27. See for example, Ben Hayllar, “Preparing a Municipal Debt Policy,” Government Finance Review, June 1994, pp. 34-35, Municipal Treasurers’ Association of the United States and Canada, Debt Policy Handbook, 2nd edition, (Washington, D.C.: Government Finance Officers Association, 1994), Debt Management Recommended Practices, cited Apr. 27, 1998, available at http://www.gfoa.org/practice/rp_debt.htm, and Lennox L. Moak and Albert M. Hillhouse, Concepts and Practices in Local Government Finance, (Chicago, IL: Municipal Finance Officers Association, 1975).

  28. For a longer report on these recommendations, see Michael Arens, “The Need for Debt Policy in Michigan Public Schools” Mackinac Center for Public Policy study, March 1998, at http://www.mackinac.org/archives/1998/debtpol3.doc.

  29. MCL 380.1351.(3).

  30. J. Flanigan, M. Richardson, D. Stollar, Managing School Indebtedness: A Complete Guide to School Bonding, 2nd edition (Lancaster, PA: Technomic Publishing Co., 1995), p. 83.

  31. A standard amortized debt repayment schedule (as one might find in a mortgage loan), would retire just over half the principal at the end of the 10th year if the note were amortized over 16.5 years. A shorter term bond would, naturally, retire more principal faster.

  32. Arguments in favor of certificates of participation may be found in Michael DeArmond, Sara Taggart and Paul Hill, The Future of School Facilities: Getting Ahead of the Curve (Seattle, WA: Center on Reinventing Public Education, May 2002), pp. 20-23 at http://www.crpe.org/pubs/pdf/report_facilitiesweb.pdf.

  33. James C. Joseph, Debt Issuance and Management (Washington, D.C.: Government Finance Officers Association, 1994), pp. 33-35.

  34. See Lynn Stevens Hume, “ABA Task Force to Finish Pay-to-Play Report by Early June,” The Bond Buyer Online, April 21, 1998.

  35. For more on leasing school buildings, see Ronald D. Utt, Ph.D., “New Tax Law Boosts School Construction with Public-Private Partnerships” The Heritage Foundation Backgrounder No. 1463, Aug. 8, 2001 at http://www.heritage.org/Research/Taxes/BG1463.cfm and Ronald D. Utt, Ph.D., “Is There a Better Way to Finance and Build New Schools?” Michigan Education Report, Spring 1999 at http://www.mackinac.org/pubs/mer/1693, and Matthew J. Brouillette and Ronald D. Utt, Ph.D., “Partnerships in School Construction” Michigan Privatization Report, Summer 1999 at http://www.mackinac.org/1782.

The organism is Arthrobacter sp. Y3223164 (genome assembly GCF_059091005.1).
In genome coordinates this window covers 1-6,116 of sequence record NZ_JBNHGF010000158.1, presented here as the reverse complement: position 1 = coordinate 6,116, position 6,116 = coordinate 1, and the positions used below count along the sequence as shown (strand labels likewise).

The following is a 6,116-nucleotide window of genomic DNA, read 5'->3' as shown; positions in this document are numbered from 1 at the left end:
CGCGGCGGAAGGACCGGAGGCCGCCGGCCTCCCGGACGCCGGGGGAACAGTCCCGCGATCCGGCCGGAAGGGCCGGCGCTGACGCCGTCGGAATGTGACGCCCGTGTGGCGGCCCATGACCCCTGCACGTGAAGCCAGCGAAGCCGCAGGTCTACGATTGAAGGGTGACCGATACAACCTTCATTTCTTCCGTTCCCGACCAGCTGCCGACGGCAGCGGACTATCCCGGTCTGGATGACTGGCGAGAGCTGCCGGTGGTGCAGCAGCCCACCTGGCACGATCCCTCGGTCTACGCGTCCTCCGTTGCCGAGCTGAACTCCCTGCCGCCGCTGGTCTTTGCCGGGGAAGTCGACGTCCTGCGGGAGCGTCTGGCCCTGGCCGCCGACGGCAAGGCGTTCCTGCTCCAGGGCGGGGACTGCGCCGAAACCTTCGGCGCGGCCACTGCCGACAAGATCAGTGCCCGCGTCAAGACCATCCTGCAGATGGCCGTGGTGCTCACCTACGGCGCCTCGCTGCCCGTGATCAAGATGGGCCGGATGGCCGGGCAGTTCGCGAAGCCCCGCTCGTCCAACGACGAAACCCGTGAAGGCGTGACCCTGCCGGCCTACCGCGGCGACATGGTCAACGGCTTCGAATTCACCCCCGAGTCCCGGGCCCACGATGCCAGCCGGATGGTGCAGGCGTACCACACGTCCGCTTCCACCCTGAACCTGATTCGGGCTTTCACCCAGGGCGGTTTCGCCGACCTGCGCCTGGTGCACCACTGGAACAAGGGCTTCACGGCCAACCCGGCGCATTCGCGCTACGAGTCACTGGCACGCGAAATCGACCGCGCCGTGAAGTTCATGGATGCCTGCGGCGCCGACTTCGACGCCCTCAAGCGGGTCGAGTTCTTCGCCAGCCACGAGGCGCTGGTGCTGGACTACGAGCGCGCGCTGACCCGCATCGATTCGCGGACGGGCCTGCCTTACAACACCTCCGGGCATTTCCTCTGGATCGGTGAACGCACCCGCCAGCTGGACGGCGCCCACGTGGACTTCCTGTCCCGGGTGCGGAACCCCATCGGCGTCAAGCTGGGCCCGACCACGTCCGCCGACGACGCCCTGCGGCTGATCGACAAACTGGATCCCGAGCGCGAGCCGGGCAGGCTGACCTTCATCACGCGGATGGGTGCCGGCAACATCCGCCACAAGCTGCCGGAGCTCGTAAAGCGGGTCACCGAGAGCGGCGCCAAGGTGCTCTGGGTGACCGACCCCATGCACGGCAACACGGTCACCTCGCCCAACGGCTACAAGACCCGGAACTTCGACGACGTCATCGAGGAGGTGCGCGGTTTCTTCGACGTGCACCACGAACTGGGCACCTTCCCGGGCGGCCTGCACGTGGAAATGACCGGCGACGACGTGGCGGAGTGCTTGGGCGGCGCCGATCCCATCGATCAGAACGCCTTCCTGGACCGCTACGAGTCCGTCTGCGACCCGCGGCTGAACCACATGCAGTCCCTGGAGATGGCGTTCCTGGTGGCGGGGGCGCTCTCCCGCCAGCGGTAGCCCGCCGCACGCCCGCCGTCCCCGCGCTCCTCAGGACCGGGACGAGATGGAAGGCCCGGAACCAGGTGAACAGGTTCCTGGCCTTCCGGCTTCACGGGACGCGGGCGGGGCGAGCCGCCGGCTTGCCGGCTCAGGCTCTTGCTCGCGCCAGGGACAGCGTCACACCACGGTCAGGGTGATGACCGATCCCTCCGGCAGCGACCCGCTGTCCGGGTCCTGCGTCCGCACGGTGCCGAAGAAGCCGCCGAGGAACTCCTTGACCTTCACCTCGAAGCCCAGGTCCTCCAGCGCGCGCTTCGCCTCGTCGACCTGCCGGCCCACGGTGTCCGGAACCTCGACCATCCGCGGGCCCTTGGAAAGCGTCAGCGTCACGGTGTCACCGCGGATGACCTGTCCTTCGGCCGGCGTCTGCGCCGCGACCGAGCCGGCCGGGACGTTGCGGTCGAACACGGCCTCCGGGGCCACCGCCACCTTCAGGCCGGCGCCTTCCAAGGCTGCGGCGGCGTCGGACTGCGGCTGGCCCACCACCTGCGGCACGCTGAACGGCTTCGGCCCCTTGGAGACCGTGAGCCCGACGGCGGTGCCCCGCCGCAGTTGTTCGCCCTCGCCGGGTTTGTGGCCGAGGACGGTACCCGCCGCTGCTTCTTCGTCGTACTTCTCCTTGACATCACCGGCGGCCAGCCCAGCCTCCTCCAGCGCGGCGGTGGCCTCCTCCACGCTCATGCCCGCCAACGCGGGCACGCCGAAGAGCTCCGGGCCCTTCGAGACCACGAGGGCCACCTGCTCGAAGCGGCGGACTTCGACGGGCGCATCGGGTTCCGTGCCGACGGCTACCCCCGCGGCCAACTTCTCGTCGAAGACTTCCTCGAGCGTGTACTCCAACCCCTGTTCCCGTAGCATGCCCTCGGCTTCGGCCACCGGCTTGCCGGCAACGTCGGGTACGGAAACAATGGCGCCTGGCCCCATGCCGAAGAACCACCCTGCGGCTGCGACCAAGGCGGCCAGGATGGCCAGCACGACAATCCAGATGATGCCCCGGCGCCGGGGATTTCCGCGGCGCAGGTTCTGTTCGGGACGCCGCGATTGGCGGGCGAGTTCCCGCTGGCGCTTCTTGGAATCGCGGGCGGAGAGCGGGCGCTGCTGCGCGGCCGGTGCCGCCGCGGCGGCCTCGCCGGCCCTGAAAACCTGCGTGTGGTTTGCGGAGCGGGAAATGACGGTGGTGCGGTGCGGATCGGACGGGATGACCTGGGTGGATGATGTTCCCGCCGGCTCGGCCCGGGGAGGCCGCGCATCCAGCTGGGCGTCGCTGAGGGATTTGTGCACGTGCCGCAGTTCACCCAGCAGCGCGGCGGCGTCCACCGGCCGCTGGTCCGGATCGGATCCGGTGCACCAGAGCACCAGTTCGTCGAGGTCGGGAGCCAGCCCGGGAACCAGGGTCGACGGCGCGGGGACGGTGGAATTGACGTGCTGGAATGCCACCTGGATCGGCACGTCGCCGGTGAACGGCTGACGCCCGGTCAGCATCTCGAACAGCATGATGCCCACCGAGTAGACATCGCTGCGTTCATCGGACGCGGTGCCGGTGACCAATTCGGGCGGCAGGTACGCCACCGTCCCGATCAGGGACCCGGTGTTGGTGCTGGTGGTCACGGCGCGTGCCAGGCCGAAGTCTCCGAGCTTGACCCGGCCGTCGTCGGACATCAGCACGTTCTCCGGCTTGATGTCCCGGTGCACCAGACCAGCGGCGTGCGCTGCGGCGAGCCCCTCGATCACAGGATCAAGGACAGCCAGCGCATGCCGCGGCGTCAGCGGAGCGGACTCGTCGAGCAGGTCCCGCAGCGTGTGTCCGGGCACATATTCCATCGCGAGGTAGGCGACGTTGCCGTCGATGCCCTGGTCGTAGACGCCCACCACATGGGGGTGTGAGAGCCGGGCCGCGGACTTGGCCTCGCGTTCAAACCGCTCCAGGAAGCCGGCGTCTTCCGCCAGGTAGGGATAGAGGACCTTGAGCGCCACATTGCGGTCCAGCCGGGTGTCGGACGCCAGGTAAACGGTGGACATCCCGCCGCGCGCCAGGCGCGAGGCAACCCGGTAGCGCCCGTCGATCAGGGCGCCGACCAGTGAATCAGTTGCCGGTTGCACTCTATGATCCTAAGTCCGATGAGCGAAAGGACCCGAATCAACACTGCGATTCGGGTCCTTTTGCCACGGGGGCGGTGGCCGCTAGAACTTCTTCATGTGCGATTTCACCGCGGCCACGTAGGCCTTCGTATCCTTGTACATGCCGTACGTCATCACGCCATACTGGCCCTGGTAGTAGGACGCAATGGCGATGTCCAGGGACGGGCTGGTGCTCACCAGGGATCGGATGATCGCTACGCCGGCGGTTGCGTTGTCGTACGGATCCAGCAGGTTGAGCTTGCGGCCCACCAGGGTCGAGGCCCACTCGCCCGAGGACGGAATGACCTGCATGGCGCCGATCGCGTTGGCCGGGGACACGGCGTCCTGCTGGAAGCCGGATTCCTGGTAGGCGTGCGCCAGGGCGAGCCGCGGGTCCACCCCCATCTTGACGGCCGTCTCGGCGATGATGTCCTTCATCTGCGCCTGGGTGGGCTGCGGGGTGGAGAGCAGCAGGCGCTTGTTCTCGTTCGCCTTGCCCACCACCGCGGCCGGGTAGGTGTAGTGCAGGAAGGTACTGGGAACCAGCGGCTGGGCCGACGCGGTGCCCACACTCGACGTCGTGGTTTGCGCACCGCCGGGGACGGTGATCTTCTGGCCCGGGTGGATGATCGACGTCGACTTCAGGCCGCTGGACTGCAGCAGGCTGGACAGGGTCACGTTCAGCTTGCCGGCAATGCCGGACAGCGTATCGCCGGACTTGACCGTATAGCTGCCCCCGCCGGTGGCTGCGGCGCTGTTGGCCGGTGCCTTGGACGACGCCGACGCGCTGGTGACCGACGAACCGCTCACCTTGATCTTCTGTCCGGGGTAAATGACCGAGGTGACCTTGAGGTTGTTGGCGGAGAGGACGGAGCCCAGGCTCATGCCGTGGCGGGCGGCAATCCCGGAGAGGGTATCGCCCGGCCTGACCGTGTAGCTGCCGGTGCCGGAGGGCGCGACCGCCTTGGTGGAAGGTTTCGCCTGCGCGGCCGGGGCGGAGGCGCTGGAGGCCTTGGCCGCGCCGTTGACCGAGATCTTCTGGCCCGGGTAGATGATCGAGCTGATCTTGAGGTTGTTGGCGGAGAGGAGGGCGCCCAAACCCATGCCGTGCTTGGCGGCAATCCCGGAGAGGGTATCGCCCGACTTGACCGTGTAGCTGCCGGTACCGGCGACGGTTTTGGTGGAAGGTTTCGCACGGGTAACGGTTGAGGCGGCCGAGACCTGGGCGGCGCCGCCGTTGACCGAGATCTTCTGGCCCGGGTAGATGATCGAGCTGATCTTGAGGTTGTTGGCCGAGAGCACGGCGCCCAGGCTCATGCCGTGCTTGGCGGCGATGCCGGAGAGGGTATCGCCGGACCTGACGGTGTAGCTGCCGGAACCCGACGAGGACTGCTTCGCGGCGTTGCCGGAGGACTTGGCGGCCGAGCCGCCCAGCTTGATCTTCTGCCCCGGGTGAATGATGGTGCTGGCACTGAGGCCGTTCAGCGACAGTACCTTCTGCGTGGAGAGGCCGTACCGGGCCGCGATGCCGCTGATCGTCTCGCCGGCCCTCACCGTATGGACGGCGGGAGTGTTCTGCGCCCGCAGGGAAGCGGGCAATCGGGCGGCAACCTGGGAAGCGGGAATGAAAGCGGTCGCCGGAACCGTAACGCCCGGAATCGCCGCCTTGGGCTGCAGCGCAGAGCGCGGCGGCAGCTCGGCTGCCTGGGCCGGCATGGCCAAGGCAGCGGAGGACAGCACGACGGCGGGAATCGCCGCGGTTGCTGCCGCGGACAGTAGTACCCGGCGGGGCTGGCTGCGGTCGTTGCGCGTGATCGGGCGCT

36. Email Correspondence with Ralph Crosslin, CEO of Morey Charter School, Oct. 9, 2002.

  37. Ibid.

  38. Section 422 of the Economic Growth and Tax Relief Reconciliation Act of 2001 extended the privilege of using tax-exempt private activity bonds to qualified public education facilities. See Ronald D. Utt, Ph.D., “New Tax Law Boosts School Construction with Public-Private Partnerships” The Heritage Foundation Backgrounder No. 1463, Aug. 8, 2001 at http://www.heritage.org/Research /Taxes/BG1463.cfm.

  39. Earlier this year, passage of Virginia Senate Bill 681, the “Public-Private Educational Facilities and Infrastructure Act” authorized these kinds of bonds. For a description of this legislation, see http://leg1.state.va.us/cgi-bin/legp504.exe?021+sum+sb681.

  40. For more on this enrollment issue, see Anonymous, “Don’t Overbuild School Districts” Detroit News, Oct. 6, 2002 at http://www.detnews.com/2002/editorial/0210/08/a16-605041.htm.

  41. Much of this section is adapted from “Thousands of students switch public schools under choice law,” Michigan Education Report, Fall 2001 at http://www.educationreport.org/pubs/mer/article.aspx?ID=3747.

  42. Email Correspondence from Michigan Department of Education. Jan. 11, 2002.

  43. Matthew J. Brouillette and Dr. Matthew Ladner, “The Impact of Limited School Choice on Public School Districts,” Mackinac Center for Public Policy, July 2000, pp. 15.

  44. Jodi S. Cohen, “Student Exodus Drains Detroit,” Detroit News, Mar. 11, 2001 at http://www.detnews.com/2001/schools/0103/11/a01-198077.htm.

  45. Much of this section is adapted from La Rae G. Monk, “Collective Bargaining: Bringing Education to the Table” Mackinac Center for Public Policy Report, August 1998.

  46. Ibid, pp. 23-24.

  47. MCL 423.211.

  48. Grief Brothers Cooperage Corp, 42 LA 555 (1964).

  49. Bob Chase, “Running on Empty: Why Our New Unions Must Put Teacher Quality First,” Education Week, Jan. 21, 1998, p 14.

  50. MCL 38.101, et. seq.; MSA 15.2001 et seq.

  51. Saginaw Public School Master Agreement, 1995-1998, Appendix A, p 70.

  52. 1995 PA 289, MCL 380.1250.

  53. See, for example, Kirk A. Johnson, Ph.D., “Do Small Classes Influence Academic Achievement? What the National Assessment of Educational Progress Shows” The Heritage Foundation CDA Report #00-07, June 9, 2000 at http://www.heritage.org/Research/Education/CDA00-07.cfm and Eric Hanushek, “Some Findings from an Independent Investigation of the Tennessee STAR Experiment and from Other Investigations of Class Size Effects,” Educational Evaluation & Policy Analysis, Vol. 21 (1999), p. 144.